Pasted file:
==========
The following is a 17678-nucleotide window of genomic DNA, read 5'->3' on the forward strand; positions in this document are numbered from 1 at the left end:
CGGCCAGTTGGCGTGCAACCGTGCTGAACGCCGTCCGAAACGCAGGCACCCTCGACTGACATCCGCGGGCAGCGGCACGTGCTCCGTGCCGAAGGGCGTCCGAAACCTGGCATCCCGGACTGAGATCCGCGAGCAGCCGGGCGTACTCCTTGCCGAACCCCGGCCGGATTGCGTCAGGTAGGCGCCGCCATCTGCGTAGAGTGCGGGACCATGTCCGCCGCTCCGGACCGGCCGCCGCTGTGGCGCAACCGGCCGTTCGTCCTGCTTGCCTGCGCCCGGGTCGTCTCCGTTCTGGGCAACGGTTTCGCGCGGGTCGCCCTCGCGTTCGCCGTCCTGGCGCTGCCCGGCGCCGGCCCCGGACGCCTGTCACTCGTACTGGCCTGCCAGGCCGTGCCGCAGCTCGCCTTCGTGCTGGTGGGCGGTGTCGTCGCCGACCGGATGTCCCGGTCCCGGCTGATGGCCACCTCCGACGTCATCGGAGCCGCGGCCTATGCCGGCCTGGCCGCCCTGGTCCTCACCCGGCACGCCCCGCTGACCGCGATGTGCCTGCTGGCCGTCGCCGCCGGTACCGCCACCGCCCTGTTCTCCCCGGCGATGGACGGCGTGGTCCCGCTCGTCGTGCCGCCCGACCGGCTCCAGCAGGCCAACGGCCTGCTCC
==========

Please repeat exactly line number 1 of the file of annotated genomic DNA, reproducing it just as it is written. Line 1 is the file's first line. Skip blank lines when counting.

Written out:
The following is a 17678-nucleotide window of genomic DNA, read 5'->3' on the forward strand; positions in this document are numbered from 1 at the left end: